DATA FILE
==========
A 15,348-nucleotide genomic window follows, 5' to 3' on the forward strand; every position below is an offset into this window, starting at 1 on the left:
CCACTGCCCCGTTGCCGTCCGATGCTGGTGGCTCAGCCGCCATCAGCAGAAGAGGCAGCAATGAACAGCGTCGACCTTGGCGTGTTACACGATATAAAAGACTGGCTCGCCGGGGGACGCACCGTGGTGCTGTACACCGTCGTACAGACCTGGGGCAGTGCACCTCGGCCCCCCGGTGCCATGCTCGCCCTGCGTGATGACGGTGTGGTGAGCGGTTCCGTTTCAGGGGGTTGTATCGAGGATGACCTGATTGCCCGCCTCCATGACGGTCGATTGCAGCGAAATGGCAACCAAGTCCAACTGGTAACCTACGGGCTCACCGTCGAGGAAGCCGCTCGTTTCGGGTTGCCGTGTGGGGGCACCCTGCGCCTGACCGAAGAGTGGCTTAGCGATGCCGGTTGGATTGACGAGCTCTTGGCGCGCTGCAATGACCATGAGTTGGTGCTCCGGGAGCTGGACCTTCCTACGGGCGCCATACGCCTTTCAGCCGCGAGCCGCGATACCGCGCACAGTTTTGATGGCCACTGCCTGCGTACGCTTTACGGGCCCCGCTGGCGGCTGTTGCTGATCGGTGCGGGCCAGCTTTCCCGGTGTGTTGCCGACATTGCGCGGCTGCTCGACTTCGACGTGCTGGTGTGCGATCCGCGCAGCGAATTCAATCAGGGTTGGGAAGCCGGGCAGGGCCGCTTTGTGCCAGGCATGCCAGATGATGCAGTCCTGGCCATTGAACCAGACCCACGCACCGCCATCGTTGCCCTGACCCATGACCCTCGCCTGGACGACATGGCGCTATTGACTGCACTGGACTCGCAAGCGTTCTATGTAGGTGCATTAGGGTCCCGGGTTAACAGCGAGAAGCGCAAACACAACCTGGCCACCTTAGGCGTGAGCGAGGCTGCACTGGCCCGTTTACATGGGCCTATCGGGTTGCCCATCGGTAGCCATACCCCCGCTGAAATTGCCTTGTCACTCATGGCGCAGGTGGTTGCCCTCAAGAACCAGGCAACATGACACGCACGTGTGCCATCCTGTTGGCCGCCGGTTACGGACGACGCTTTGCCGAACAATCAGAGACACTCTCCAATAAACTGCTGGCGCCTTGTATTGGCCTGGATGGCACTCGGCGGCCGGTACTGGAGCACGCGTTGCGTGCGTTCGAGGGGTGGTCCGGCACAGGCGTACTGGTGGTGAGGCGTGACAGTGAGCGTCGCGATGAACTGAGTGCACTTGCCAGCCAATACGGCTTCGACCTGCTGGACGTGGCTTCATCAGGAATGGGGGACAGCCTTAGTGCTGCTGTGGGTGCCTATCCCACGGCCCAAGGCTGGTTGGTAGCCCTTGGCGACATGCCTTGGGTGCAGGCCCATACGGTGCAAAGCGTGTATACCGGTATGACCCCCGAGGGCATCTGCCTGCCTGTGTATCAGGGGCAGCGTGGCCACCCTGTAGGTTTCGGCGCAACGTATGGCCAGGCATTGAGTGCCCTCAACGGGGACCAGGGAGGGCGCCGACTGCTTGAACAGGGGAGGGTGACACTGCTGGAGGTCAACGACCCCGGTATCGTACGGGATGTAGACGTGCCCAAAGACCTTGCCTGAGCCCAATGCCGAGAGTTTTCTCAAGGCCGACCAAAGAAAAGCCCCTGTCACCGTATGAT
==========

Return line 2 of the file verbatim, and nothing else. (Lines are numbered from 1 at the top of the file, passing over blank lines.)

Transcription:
CCACTGCCCCGTTGCCGTCCGATGCTGGTGGCTCAGCCGCCATCAGCAGAAGAGGCAGCAATGAACAGCGTCGACCTTGGCGTGTTACACGATATAAAAGACTGGCTCGCCGGGGGACGCACCGTGGTGCTGTACACCGTCGTACAGACCTGGGGCAGTGCACCTCGGCCCCCCGGTGCCATGCTCGCCCTGCGTGATGACGGTGTGGTGAGCGGTTCCGTTTCAGGGGGTTGTATCGAGGATGACCTGATTGCCCGCCTCCATGACGGTCGATTGCAGCGAAATGGCAACCAAGTCCAACTGGTAACCTACGGGCTCACCGTCGAGGAAGCCGCTCGTTTCGGGTTGCCGTGTGGGGGCACCCTGCGCCTGACCGAAGAGTGGCTTAGCGATGCCGGTTGGATTGACGAGCTCTTGGCGCGCTGCAATGACCATGAGTTGGTGCTCCGGGAGCTGGACCTTCCTACGGGCGCCATACGCCTTTCAGCCGCGAGCCGCGATACCGCGCACAGTTTTGATGGCCACTGCCTGCGTACGCTTTACGGGCCCCGCTGGCGGCTGTTGCTGATCGGTGCGGGCCAGCTTTCCCGGTGTGTTGCCGACATTGCGCGGCTGCTCGACTTCGACGTGCTGGTGTGCGATCCGCGCAGCGAATTCAATCAGGGTTGGGAAGCCGGGCAGGGCCGCTTTGTGCCAGGCATGCCAGATGATGCAGTCCTGGCCATTGAACCAGACCCACGCACCGCCATCGTTGCCCTGACCCATGACCCTCGCCTGGACGACATGGCGCTATTGACTGCACTGGACTCGCAAGCGTTCTATGTAGGTGCATTAGGGTCCCGGGTTAACAGCGAGAAGCGCAAACACAACCTGGCCACCTTAGGCGTGAGCGAGGCTGCACTGGCCCGTTTACATGGGCCTATCGGGTTGCCCATCGGTAGCCATACCCCCGCTGAAATTGCCTTGTCACTCATGGCGCAGGTGGTTGCCCTCAAGAACCAGGCAACATGACACGCACGTGTGCCATCCTGTTGGCCGCCGGTTACGGACGACGCTTTGCCGAACAATCAGAGACACTCTCCAATAAACTGCTGGCGCCTTGTATTGGCCTGGATGGCACTCGGCGGCCGGTACTGGAGCACGCGTTGCGTGCGTTCGAGGGGTGGTCCGGCACAGGCGTACTGGTGGTGAGGCGTGACAGTGAGCGTCGCGATGAACTGAGTGCACTTGCCAGCCAATACGGCTTCGACCTGCTGGACGTGGCTTCATCAGGAATGGGGGACAGCCTTAGTGCTGCTGTGGGTGCCTATCCCACGGCCCAAGGCTGGTTGGTAGCCCTTGGCGACATGCCTTGGGTGCAGGCCCATACGGTGCAAAGCGTGTATACCGGTATGACCCCCGAGGGCATCTGCCTGCCTGTGTATCAGGGGCAGCGTGGCCACCCTGTAGGTTTCGGCGCAACGTATGGCCAGGCATTGAGTGCCCTCAACGGGGACCAGGGAGGGCGCCGACTGCTTGAACAGGGGAGGGTGACACTGCTGGAGGTCAACGACCCCGGTATCGTACGGGATGTAGACGTGCCCAAAGACCTTGCCTGAGCCCAATGCCGAGAGTTTTCTCAAGGCCGACCAAAGAAAAGCCCCTGTCACCGTATGAT